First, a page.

Our government has governed with fear above any other management tactic for decades. Fear-based management is also prolific in corporate America. A scared population is easier to manipulate, we have been divided and conquered with expert precision over the last several decades.

As I mentioned before, deregulation of the media is a primary cause; tabloid journalism and social media have exacerbated our divisions. The U.S. Civil War was likely the war that never ended. Racism is taught, we are not born hating others for the color of their skin. Education is the best way to eradicate this hatred that starts being taught at an early age.

I would ask my brethren in Congress what they are afraid of and why would they want to continue to propagate division? I would ask, what is it that you want? And my guess is that, they may not even know as a result of following bad leadership blindly. First things first, seek to understand before you seek to be understood, then go from there. 

5. What is your view of the role of the U.S. military in the islands, and would you like to see that role increased or decreased?

I think Hawaii has untold amounts of military strategic value to the U.S. With the pandemic taking such a big bite out of Hawaii’s GDP, expansion of services for military personnel could help bridge economic hardship until we can diversify the economy.

I think some expansion of the military here would be wise in today’s geo-political climate. We are obviously a target and needing a beefed-up missile defense system that has highly accurate missiles is paramount. Swift counter-strike ability could be a big deterrent for potential missile attacks on Hawaii.

Meaning, should we consider having some ICBM silos in Hawaii? Hated saying that! Will it stop a mad man from launching a nuclear missile attack on Hawaii? I do not know, but mutually assured destruction has worked so far. My preference would be a highly accurate missile defense system, but if it is not accurate and has too many moving parts in the tracking system that could potentially fail, then we would need swift counter-strike measures.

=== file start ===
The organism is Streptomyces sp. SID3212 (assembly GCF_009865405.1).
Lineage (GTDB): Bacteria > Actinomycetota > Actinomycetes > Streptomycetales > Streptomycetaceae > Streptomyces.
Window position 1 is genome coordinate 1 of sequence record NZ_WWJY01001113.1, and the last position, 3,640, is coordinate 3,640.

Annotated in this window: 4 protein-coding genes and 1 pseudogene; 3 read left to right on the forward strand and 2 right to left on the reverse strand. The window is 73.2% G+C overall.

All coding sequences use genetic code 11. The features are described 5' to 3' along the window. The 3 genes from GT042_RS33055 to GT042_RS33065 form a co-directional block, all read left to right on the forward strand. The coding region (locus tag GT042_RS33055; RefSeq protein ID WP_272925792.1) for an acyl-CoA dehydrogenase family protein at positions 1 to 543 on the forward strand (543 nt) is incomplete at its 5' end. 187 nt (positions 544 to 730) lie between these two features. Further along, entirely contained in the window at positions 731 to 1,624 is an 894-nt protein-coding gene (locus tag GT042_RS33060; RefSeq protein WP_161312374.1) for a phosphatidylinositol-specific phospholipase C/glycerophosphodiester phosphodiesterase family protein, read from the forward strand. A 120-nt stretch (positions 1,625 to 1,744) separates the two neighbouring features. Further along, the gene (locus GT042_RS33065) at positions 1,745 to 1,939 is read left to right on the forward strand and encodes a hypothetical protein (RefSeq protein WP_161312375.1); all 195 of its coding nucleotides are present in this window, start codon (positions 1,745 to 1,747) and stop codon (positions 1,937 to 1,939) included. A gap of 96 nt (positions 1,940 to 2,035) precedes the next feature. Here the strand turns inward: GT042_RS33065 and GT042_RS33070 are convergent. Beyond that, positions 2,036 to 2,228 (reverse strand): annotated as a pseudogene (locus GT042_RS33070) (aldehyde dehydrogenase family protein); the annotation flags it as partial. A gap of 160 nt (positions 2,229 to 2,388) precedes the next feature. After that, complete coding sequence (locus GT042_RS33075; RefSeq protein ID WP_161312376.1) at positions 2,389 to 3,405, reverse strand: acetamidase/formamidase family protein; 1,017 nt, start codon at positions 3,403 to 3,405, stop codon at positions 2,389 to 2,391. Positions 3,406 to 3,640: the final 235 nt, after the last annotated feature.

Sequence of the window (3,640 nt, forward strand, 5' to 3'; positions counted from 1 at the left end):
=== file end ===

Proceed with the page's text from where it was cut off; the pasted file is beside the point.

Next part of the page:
6. Congress has struggled in recent years to reach agreement on budget deficits, the national debt and spending in general. What would be your approach to fiscal matters?

Does anybody really believe we can pay off the $26 trillion and growing national debt? Clearly government revenue has been mismanaged since 2001. Irresponsible tax breaks are the other big contributor to our debt.

Eliminating massive waste would be a priority. I would like to decrease some of the military spending and put more into education. To date, the government has collected $3.2 trillion in tax revenue. The 50 collective states have taken in $2 trillion in revenue so far this year and local governments have taken in $1.3 trillion in revenue.

Makes me wonder how we could be so in debt and constantly being told how broke we are at  the local, state and federal level. I think we need stricter audits and controls on expenditures and strong oversight committees. I don’t want so much control as to hamstring and clog up the system, perhaps artificial intelligence should be employed to streamline budgeting processes and track spending, if it isn’t already. 

7. Under what circumstances should America go to war?

Primarily, when our security is threatened or when we are attacked. In 2001, lawmakers and the president worked together to create a resolution permitting actions to answer terrorist threats. It is called the Authorization for Use of Military Force, or AUMF.

The AUMF is unusual because it permits actions against groups or people, as opposed to nations or areas. I think this should be repealed or modified to say that Congress has to approve the action by simple majority. I do not think it is appropriate to give the president this much unilateral power over the military. Better and more intelligence operations will help bringing down terrorists and/or extreme militant groups that operate outside of governments or nations.  

8. What should the United States do to control carbon emissions and slow climate change?

Eliminate all coal-fired power plants. Make it a requirement that all new housing in the U.S. have solar panels. Where there is not enough sun for that to be viable, then other type of alternative power should be employed, i.e., wind, geothermal, etc.

Many innovations have been made that reduce power consumption, particularly for commercial building. Sensors that turn off lights when the sunlight is enough to light the office. Very efficient HVAC systems that have no ball bearings and operate quietly. The electric car needs to go much more mainstream but it never will until fast charge stations are available throughout the country and this would be a huge infrastructure project, but one that has to happen sooner or later.